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ECU Clinic Trains Students to Treat Kids’ Teeth

Posted on Monday, January 13, 2014


GREENVILLE, N.C. — The School of Dental Medicine at East Carolina University has taken the next step in its service mission by opening its pediatric dental clinic at Ledyard Ross Hall.

Surrounded by state-of-the-art technology, 52 third-year dental students now will have the opportunity to learn the challenges, rewards and technological tools associated with the care of tiny teeth — and the people who own them.

With the formal debut of pediatric services, the dental school's active programs include the pre-doctoral program, leading to a doctor of dental medicine degree (DMD), and postgraduate programs in advanced education in general dentistry (AEGD), general practice residency, and now, pediatric dentistry.

Stuart D. Josell, DMD, chairman of pediatric dentistry and orthodontics at the school, recalled his work in preparing the facility for opening day, which was Dec. 16

"I started out living in a trailer on the campus when the ground was broken but the building wasn't here," Josell said. "After two and a half years or so, it's nice to get this portion up and running and get the children in here for the first full day of work-ups and evaluation."

The faculty chief and his assistant, Dr. Christopher Cotterill, spent the day observing how the students managed their young patients' behaviors and their parents' concerns.

"We're looking for cues from the patients to see if they get uncomfortable — searching around their surroundings suspiciously, fidgeting in their chairs or red eyes holding back tears," he said. "Right now, they look pretty comfortable with the process."

Parents are allowed back to the treatment rooms with their children to watch their care. The parents are briefed ahead of the appointments about comments and behaviors that either can reinforce or undermine the positive relationships being developed between caregivers and their young patients, Josell said.

"We understand that this is all strange to the children, with bright lights and strange devices," Josell said. "We want to make the environment as friendly and non-threatening as possible."

The students also need to be prepared for the unique experience of caring for children, he said.

"They've had dress rehearsals with mannequins and with adult denticians, learning and practicing procedures, and we give them knowledge about what to say and what not to say to children," he said.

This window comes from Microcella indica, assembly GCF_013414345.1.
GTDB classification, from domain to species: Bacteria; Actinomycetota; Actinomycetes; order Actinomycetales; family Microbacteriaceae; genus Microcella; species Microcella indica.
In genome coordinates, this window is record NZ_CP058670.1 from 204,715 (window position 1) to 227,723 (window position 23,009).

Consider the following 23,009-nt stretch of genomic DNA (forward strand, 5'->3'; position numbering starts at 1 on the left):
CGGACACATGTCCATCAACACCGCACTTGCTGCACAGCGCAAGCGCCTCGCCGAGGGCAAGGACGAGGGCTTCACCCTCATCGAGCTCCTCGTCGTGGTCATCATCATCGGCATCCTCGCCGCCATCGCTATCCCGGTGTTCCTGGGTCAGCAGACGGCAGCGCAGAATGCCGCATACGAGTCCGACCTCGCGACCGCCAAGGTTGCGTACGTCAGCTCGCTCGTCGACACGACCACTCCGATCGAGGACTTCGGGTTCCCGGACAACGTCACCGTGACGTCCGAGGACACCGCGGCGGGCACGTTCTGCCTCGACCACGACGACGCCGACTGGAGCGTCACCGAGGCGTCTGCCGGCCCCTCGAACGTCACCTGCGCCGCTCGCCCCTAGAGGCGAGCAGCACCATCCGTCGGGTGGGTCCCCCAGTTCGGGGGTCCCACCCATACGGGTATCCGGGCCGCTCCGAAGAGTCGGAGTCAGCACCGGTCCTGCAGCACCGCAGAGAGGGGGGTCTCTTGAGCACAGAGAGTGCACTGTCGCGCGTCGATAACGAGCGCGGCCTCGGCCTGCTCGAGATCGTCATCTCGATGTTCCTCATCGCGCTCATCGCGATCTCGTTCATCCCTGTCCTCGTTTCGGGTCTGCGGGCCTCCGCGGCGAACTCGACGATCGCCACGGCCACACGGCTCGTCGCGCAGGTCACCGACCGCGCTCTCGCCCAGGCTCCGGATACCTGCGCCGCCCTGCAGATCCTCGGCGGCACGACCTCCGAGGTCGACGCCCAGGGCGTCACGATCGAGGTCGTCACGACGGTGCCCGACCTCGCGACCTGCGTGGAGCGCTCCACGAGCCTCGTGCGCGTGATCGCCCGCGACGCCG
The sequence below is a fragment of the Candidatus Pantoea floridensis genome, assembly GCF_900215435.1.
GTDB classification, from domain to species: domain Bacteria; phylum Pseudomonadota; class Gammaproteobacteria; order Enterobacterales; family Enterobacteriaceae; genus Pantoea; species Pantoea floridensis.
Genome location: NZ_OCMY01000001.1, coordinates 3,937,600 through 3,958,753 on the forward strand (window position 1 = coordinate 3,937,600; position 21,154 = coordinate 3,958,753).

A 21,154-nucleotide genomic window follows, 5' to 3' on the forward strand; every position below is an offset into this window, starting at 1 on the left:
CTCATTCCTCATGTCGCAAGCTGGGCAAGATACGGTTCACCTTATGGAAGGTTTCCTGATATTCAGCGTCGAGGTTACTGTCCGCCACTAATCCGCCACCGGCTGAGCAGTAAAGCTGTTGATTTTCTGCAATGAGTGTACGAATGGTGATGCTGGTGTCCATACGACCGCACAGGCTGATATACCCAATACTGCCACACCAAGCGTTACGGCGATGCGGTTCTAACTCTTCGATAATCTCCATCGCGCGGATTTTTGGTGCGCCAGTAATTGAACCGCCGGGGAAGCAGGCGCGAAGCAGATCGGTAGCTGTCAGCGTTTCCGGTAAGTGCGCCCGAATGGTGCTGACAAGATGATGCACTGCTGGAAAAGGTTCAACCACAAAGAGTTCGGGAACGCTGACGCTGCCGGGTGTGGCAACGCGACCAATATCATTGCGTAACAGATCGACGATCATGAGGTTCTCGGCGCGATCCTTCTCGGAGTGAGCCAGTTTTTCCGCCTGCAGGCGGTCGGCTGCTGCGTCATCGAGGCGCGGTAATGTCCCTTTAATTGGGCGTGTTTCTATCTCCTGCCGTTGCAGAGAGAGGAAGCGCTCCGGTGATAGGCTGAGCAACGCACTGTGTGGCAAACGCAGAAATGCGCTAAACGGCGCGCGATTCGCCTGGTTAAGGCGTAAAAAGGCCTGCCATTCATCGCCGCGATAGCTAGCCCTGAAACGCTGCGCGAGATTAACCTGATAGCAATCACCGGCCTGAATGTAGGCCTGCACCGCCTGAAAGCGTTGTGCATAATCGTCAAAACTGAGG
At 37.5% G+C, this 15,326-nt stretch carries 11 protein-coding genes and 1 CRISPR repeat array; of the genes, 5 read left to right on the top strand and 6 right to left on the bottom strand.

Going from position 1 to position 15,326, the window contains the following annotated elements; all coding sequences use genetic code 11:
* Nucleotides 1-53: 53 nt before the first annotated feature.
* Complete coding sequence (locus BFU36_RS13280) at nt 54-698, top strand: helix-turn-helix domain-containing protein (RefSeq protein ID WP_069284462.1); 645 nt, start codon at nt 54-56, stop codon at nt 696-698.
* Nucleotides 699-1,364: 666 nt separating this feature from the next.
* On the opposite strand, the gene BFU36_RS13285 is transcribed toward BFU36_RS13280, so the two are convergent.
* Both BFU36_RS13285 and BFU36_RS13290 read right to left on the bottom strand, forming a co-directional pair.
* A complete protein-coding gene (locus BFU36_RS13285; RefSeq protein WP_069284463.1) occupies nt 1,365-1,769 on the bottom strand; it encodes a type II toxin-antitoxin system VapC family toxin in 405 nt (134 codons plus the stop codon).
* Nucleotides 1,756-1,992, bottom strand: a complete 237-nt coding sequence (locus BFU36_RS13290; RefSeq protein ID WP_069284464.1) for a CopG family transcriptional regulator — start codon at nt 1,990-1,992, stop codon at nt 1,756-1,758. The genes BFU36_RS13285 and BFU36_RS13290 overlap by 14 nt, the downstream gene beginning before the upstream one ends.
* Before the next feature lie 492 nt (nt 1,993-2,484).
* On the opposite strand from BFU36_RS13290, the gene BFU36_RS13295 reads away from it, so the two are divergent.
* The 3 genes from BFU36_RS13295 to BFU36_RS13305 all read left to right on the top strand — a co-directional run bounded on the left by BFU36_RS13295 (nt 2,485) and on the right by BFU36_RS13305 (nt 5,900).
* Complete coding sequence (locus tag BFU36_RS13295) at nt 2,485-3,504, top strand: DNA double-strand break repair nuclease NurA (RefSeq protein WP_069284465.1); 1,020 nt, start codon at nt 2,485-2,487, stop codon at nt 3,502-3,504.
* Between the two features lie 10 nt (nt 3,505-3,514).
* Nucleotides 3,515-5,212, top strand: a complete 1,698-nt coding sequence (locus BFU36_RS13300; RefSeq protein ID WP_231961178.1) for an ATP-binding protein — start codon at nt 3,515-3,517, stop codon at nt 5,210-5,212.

Before entering a clinical setting with their young patients, students spend time in educational settings and familiarize themselves with the types of scenarios they will face in the clinic. They even work with a behavioral psychologist to get keyed in for the kinds of facial expressions and body language that will inform them about their patients' emotional condition.

It all worked for Melissa Bryant of Winterville and her daughter, Gracie, 8, who was in the clinic that Monday to get her first set of X-rays.

"They prepared me on how to let her know they would not hurt her, and they positioned me in a place in the treatment room where Gracie can always see me and be reassured," Bryant said.

Third-year dental students Bruce Townsend and Megan Mazzarella took on the task of getting Gracie's X-rays taken while her mom stood at the exam room doorway and watched, giving her daughter encouragement.

The students encountered a delicate young mouth not quite large enough to accommodate the device the child would have to bite down on to hold in place. Cotterill stepped in to show how to handle just such a problem. Working together, the task was successfully accomplished and Gracie was on her way to her next stage of care.

The students said they were happy to learn dentistry at ECU.

"The faculty are awesome; I wouldn't choose to learn anywhere else," Mazzarella said. "I get to work with equipment that is all new and not available at some other dental schools."

Townsend said he is being well-prepared for the real world experience of a pediatric dental practice. He would like to practice in the western portion of the state and understands the university's mission of bringing medical and dental care to the state's underserved population.

"I think it's a great mission, and I'm ready for that," Townsend said. "The world is really changing, and the technology we have will mean we're never out of touch with the best possible tools for care. This wouldn't have been possible even in the early 2000s."

Dental school dean Greg Chadwick talked more about the university's mission and how the school works to serve it.

"Right from the beginning, we've been trying to expand dental care to folks who do not have any," he said.

Chadwick was clear that the program does not compete with private practice dentists, but seeks collaboration to ensure as wide a blanket of coverage for people's dental care needs as possible.

"We tell people that if they are already seeing a dentist, they should continue to go there," Chadwick said. "But we're excited to have a unique opportunity here to provide care for children and help our students see that specialized kind of care in a dental school environment and, hopefully, continue to provide it in private practice or other types of care centers when they leave here."

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